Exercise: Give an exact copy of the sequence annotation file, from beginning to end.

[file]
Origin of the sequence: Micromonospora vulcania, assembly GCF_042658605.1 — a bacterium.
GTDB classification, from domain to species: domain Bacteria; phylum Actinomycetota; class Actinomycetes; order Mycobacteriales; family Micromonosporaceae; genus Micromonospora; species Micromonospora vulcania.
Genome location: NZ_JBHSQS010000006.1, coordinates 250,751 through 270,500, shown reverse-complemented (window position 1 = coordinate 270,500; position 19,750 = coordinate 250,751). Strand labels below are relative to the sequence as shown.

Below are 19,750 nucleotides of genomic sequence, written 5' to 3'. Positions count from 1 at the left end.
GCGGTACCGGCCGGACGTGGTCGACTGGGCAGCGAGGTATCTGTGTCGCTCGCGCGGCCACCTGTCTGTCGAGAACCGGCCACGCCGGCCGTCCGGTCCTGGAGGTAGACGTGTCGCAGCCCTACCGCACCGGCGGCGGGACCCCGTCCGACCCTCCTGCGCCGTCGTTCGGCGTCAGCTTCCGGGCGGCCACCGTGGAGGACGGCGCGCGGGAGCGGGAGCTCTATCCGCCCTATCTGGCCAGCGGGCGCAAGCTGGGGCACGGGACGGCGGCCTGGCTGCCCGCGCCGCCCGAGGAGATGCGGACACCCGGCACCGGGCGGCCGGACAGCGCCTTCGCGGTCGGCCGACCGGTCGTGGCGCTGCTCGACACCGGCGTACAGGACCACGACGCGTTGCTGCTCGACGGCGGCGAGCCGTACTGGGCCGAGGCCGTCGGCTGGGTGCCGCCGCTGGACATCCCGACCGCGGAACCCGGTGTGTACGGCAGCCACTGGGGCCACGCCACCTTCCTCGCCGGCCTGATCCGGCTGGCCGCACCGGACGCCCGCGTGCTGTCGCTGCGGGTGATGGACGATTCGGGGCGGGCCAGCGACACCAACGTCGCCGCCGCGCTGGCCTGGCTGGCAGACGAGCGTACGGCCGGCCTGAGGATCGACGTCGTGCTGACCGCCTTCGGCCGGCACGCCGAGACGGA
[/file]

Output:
Origin of the sequence: Micromonospora vulcania, assembly GCF_042658605.1 — a bacterium.
GTDB classification, from domain to species: domain Bacteria; phylum Actinomycetota; class Actinomycetes; order Mycobacteriales; family Micromonosporaceae; genus Micromonospora; species Micromonospora vulcania.
Genome location: NZ_JBHSQS010000006.1, coordinates 250,751 through 270,500, shown reverse-complemented (window position 1 = coordinate 270,500; position 19,750 = coordinate 250,751). Strand labels below are relative to the sequence as shown.

Below are 19,750 nucleotides of genomic sequence, written 5' to 3'. Positions count from 1 at the left end.
GCGGTACCGGCCGGACGTGGTCGACTGGGCAGCGAGGTATCTGTGTCGCTCGCGCGGCCACCTGTCTGTCGAGAACCGGCCACGCCGGCCGTCCGGTCCTGGAGGTAGACGTGTCGCAGCCCTACCGCACCGGCGGCGGGACCCCGTCCGACCCTCCTGCGCCGTCGTTCGGCGTCAGCTTCCGGGCGGCCACCGTGGAGGACGGCGCGCGGGAGCGGGAGCTCTATCCGCCCTATCTGGCCAGCGGGCGCAAGCTGGGGCACGGGACGGCGGCCTGGCTGCCCGCGCCGCCCGAGGAGATGCGGACACCCGGCACCGGGCGGCCGGACAGCGCCTTCGCGGTCGGCCGACCGGTCGTGGCGCTGCTCGACACCGGCGTACAGGACCACGACGCGTTGCTGCTCGACGGCGGCGAGCCGTACTGGGCCGAGGCCGTCGGCTGGGTGCCGCCGCTGGACATCCCGACCGCGGAACCCGGTGTGTACGGCAGCCACTGGGGCCACGCCACCTTCCTCGCCGGCCTGATCCGGCTGGCCGCACCGGACGCCCGCGTGCTGTCGCTGCGGGTGATGGACGATTCGGGGCGGGCCAGCGACACCAACGTCGCCGCCGCGCTGGCCTGGCTGGCAGACGAGCGTACGGCCGGCCTGAGGATCGACGTCGTGCTGACCGCCTTCGGCCGGCACGCCGAGACGGA